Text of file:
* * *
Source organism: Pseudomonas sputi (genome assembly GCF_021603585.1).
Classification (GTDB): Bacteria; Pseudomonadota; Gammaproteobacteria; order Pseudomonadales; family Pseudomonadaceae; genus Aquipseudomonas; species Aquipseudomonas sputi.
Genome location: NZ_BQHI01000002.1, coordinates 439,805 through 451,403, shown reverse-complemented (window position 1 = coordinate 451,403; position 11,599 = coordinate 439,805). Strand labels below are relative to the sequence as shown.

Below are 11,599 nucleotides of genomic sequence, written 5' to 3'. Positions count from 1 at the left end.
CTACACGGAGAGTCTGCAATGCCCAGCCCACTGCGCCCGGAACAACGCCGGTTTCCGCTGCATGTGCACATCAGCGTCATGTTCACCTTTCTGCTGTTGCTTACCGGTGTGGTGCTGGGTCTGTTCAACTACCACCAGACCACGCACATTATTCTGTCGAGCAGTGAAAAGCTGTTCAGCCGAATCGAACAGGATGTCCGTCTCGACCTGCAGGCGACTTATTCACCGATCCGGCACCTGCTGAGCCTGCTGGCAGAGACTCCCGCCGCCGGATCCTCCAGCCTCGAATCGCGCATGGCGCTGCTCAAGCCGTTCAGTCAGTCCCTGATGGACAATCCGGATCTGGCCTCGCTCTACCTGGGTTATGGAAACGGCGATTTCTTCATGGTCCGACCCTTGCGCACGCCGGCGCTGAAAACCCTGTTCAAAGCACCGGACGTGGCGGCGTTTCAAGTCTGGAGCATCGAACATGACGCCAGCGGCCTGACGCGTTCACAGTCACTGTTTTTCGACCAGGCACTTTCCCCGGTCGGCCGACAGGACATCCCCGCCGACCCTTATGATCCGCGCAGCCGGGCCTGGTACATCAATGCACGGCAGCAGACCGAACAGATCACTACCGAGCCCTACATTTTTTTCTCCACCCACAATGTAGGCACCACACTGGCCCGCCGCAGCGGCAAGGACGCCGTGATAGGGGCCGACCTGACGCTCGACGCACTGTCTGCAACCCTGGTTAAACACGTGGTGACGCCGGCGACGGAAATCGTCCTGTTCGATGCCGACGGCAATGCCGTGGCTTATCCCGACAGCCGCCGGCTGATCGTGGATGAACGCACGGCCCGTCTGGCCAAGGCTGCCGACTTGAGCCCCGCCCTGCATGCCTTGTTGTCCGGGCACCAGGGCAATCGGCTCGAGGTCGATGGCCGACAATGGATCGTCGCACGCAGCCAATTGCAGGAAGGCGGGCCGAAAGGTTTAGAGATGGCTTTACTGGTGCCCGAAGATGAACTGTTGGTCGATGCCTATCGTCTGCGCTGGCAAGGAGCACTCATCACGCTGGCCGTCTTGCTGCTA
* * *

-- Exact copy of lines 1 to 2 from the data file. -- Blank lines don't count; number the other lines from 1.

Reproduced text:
Source organism: Pseudomonas sputi (genome assembly GCF_021603585.1).
Classification (GTDB): Bacteria; Pseudomonadota; Gammaproteobacteria; order Pseudomonadales; family Pseudomonadaceae; genus Aquipseudomonas; species Aquipseudomonas sputi.